Celebrating earth science

‘Discover science in action’ was the theme of the inaugural Just Add Science day presented by the Central Tablelands Science Hub led by the Australian Fossil and Mineral Museum in Bathurst on Saturday 18 October. Demonstrators from twenty-six organisations joined the fun to celebrate Earth Science Week.

Supported with funding from Inspiring Australia and the NSW Government, the Central Tablelands dynamic science fair featured many displays of science in everyday life in the region, with something for everyone. It was a day of geology, ecology, chemistry, palaeontology, physics, astronomy and more.

Among those presenting displays and demonstrations were Charles Sturt University’s paramedic and education students, Bathurst Observatory, Age of Fishes Museum, Rahamin Ecological Centre, Bathurst Lapidary Club, Geological Survey of NSW and Bathurst Regional Council.

Fizzics Education’s Liquid Nitrogen Shows captivated all with cool stuff including frozen bubbles, a banana hammer, a flying glove and a liquid nitrogen sprinkler. Other science demonstrations and stalls that ran all day included gem fossicking, a display of meteorites from Bathurst Observatory, face painting and a variety of fun. hands-on science activities. Prizes were even given to kids who dressed as ‘crazy scientists’!

The Museum’s courtyard area welcomed hundreds of locals who participated in free activities throughout the day, learning about the region’s contributions to scientific knowledge at the same time. All school-aged children received free entry to the museum that is home to the prestigious Sommerville collection of fossils and minerals, a unique Australin educational resource.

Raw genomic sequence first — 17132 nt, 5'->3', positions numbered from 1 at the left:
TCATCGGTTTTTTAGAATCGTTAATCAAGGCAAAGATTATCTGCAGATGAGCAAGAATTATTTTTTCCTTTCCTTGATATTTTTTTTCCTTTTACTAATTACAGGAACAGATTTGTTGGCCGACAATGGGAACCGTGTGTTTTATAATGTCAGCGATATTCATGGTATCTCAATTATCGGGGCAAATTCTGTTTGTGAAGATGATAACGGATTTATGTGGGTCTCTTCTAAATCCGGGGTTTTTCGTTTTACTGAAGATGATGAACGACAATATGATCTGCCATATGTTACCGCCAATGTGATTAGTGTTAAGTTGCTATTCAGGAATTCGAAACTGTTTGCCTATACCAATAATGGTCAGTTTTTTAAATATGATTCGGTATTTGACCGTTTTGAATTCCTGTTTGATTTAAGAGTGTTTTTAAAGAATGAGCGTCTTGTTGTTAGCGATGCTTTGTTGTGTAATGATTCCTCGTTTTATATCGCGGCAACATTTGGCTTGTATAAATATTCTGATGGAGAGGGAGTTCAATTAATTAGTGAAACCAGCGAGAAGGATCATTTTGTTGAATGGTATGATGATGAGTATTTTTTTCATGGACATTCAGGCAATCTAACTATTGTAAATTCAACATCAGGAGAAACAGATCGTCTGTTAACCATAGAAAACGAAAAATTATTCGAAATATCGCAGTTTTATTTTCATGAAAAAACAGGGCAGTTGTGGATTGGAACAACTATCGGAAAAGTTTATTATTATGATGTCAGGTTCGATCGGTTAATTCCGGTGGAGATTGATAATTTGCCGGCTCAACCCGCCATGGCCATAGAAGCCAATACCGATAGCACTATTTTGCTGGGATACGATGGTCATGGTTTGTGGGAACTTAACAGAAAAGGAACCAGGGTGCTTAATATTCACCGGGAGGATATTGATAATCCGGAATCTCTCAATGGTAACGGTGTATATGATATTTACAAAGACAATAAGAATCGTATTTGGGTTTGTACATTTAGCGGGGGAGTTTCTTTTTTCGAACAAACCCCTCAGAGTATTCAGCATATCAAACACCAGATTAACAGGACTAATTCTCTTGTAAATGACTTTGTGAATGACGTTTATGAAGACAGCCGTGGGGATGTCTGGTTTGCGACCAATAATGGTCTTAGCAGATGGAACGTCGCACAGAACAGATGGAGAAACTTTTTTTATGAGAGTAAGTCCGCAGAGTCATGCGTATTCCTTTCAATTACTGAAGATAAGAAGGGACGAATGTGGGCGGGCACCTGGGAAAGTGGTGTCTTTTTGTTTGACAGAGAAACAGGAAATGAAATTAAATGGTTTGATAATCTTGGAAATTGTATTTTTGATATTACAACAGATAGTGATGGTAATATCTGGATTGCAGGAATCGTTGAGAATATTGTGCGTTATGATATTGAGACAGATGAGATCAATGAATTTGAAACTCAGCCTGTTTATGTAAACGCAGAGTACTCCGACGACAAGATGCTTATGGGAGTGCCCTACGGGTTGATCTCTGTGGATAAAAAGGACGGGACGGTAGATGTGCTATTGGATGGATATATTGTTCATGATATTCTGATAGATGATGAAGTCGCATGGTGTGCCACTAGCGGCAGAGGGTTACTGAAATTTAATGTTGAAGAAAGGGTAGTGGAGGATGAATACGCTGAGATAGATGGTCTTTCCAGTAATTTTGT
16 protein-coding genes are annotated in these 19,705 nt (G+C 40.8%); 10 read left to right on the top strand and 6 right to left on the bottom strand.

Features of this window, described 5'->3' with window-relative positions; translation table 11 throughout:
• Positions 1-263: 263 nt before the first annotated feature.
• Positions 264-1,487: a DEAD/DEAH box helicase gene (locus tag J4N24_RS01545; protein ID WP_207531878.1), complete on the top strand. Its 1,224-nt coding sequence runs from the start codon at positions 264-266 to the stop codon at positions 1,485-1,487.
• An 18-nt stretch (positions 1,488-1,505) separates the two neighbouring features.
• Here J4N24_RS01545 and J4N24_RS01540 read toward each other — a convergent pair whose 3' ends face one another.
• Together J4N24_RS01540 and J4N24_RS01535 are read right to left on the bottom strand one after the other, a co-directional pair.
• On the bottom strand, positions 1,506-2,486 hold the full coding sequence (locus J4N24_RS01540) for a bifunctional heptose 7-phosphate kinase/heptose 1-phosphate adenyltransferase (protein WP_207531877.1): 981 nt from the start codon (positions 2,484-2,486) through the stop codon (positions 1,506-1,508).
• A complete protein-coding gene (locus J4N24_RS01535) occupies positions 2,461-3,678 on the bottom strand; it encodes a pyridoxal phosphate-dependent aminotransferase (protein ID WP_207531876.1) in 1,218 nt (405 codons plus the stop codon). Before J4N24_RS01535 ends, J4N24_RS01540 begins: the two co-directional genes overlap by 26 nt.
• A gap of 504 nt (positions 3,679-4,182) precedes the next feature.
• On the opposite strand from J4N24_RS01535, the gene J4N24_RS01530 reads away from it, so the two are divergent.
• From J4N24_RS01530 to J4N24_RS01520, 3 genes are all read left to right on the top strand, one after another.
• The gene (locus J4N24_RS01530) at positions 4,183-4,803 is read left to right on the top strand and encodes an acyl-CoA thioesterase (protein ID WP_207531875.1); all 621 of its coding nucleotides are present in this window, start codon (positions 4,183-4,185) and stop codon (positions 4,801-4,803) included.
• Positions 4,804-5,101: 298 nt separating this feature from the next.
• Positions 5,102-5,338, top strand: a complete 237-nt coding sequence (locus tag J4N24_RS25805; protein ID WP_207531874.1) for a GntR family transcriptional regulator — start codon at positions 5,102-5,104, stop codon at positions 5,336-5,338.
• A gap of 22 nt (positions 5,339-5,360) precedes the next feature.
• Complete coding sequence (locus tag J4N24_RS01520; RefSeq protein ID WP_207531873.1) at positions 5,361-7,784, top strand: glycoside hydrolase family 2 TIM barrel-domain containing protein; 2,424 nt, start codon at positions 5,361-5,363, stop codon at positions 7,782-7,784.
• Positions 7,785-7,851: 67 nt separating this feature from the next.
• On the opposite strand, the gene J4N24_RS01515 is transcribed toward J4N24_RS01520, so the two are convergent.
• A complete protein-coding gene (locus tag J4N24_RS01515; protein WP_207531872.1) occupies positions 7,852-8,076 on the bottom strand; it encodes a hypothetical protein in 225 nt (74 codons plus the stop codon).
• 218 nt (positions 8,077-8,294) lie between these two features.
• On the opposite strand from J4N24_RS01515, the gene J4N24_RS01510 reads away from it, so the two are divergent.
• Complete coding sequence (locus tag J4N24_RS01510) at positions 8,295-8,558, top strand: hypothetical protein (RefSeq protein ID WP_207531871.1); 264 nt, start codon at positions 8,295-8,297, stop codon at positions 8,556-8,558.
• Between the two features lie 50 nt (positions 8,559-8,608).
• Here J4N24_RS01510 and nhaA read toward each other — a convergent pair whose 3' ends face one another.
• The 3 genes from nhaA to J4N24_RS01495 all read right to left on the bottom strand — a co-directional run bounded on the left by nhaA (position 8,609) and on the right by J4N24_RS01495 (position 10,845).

The Somerville Collection is the lifetime work of Warren Somerville and features some of the finest and rarest examples of minerals and fossils in the world. The specimens on display in the Museum represent about one quarter of the total Collection.

Highlights from the mineral collection include crystals from over 100 Australian mine sites, 2,000 million years old garnets, as well as diamonds, sapphires, rubies, emeralds and other gems from around the world. Other highlights include a T.rex skeleton, Australia’s largest collection of fossils in amber, fossil dinosaur eggs, some of the oldest fossils of early forms of life, and a large collection of Australia’s unique opalised fossils. The current temporary exhibition on display is Upstream Downstream – exhibition of Australian palaeontology by Prof Patricia Vickers-Rich and Dr Tom Rich and images by artist Peter Trusler.

Many thanks to the many organisations and individuals who helped make Just add science a successful and inspiring outreach event including:

About the author
Penny Packam is the Public Programs Officer at the Australian Fossil and Mineral Museum.